Bonds v. City Of Chicago et al

Filing 26

MEMORANDUM Opinion and Order Signed by the Honorable Joan B. Gottschall on 1/11/2017. Mailed notice (mjc, )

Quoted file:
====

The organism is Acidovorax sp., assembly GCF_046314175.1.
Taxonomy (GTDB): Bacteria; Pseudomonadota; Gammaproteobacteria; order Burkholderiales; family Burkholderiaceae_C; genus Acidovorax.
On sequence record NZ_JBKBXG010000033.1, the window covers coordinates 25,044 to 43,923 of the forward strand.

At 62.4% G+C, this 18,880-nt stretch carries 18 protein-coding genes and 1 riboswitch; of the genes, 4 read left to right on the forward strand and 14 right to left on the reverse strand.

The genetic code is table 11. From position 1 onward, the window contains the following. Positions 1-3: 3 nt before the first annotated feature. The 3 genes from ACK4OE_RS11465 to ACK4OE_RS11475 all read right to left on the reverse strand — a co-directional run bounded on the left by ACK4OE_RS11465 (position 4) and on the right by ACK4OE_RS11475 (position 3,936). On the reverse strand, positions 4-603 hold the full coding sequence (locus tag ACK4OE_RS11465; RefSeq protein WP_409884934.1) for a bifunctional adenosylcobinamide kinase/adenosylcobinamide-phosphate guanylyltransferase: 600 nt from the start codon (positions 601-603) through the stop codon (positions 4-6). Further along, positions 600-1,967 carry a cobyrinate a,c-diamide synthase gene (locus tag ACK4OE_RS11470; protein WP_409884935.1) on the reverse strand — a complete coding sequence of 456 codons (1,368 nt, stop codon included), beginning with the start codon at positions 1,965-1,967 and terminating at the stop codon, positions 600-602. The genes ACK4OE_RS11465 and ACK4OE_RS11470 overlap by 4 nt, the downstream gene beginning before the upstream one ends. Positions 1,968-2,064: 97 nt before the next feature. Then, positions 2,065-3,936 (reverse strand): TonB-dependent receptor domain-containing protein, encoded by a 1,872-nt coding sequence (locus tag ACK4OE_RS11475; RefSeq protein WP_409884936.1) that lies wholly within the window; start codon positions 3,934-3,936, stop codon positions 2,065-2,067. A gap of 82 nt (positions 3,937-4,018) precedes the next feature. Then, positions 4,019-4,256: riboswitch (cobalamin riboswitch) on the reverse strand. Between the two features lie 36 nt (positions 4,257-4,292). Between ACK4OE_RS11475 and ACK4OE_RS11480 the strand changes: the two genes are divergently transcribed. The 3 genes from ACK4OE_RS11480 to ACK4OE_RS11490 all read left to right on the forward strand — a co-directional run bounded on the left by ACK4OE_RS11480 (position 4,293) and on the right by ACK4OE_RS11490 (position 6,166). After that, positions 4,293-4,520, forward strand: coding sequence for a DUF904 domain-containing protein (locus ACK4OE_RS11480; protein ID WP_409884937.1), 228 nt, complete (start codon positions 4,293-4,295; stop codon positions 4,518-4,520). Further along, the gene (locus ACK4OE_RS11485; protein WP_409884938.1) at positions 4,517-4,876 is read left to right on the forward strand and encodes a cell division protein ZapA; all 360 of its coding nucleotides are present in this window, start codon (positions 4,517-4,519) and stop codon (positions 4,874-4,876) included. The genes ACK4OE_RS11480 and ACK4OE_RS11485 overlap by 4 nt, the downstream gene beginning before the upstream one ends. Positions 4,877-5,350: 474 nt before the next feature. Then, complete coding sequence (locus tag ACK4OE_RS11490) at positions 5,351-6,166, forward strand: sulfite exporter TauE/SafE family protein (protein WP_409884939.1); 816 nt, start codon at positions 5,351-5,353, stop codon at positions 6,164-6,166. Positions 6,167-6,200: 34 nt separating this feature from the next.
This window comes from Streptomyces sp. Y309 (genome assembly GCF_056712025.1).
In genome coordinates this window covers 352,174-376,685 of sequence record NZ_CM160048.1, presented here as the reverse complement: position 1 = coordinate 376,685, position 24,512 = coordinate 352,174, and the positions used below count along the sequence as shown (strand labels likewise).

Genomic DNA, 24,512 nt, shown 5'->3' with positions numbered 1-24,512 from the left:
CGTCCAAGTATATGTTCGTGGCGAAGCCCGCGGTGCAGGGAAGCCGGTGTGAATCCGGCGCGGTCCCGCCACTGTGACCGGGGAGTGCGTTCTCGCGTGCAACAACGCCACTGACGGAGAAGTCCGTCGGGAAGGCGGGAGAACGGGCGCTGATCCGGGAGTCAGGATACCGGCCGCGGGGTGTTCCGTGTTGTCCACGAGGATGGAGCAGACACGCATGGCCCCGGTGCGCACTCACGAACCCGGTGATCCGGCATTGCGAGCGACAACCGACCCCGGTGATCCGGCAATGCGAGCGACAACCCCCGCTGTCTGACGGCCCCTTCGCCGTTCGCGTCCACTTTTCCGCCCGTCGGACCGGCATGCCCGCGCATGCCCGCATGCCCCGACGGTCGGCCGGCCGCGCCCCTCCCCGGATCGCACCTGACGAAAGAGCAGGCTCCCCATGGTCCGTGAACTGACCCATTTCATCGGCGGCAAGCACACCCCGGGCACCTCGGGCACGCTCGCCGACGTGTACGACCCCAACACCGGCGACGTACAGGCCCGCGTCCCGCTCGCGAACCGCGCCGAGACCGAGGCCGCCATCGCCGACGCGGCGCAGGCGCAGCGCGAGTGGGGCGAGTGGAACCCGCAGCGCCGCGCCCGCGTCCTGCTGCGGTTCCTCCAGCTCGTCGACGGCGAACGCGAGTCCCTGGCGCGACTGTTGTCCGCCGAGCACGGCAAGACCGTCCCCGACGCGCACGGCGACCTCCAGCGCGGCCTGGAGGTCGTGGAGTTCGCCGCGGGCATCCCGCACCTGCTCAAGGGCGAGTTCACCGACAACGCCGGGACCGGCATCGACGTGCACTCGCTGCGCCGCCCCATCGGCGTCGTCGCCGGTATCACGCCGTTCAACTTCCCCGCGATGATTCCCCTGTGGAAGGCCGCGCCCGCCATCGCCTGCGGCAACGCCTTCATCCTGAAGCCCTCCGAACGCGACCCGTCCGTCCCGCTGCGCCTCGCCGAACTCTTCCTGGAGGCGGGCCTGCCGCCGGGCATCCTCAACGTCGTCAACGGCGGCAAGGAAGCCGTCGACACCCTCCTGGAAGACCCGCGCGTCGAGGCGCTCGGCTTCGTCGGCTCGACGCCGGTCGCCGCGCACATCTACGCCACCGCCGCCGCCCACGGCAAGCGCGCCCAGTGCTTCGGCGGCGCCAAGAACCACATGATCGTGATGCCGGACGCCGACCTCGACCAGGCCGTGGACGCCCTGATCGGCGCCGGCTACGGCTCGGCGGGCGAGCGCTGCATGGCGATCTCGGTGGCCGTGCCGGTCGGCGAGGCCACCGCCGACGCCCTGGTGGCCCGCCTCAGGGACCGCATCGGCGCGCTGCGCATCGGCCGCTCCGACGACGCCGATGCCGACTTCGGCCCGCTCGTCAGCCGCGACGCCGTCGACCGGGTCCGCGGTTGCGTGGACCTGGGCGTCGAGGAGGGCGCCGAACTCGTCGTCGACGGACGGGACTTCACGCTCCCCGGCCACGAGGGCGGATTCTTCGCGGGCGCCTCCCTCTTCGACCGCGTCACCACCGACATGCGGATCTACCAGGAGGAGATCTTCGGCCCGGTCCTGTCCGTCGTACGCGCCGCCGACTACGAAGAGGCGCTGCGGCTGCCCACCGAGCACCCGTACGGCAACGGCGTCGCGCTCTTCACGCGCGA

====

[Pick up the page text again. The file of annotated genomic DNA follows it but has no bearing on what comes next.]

Download PDF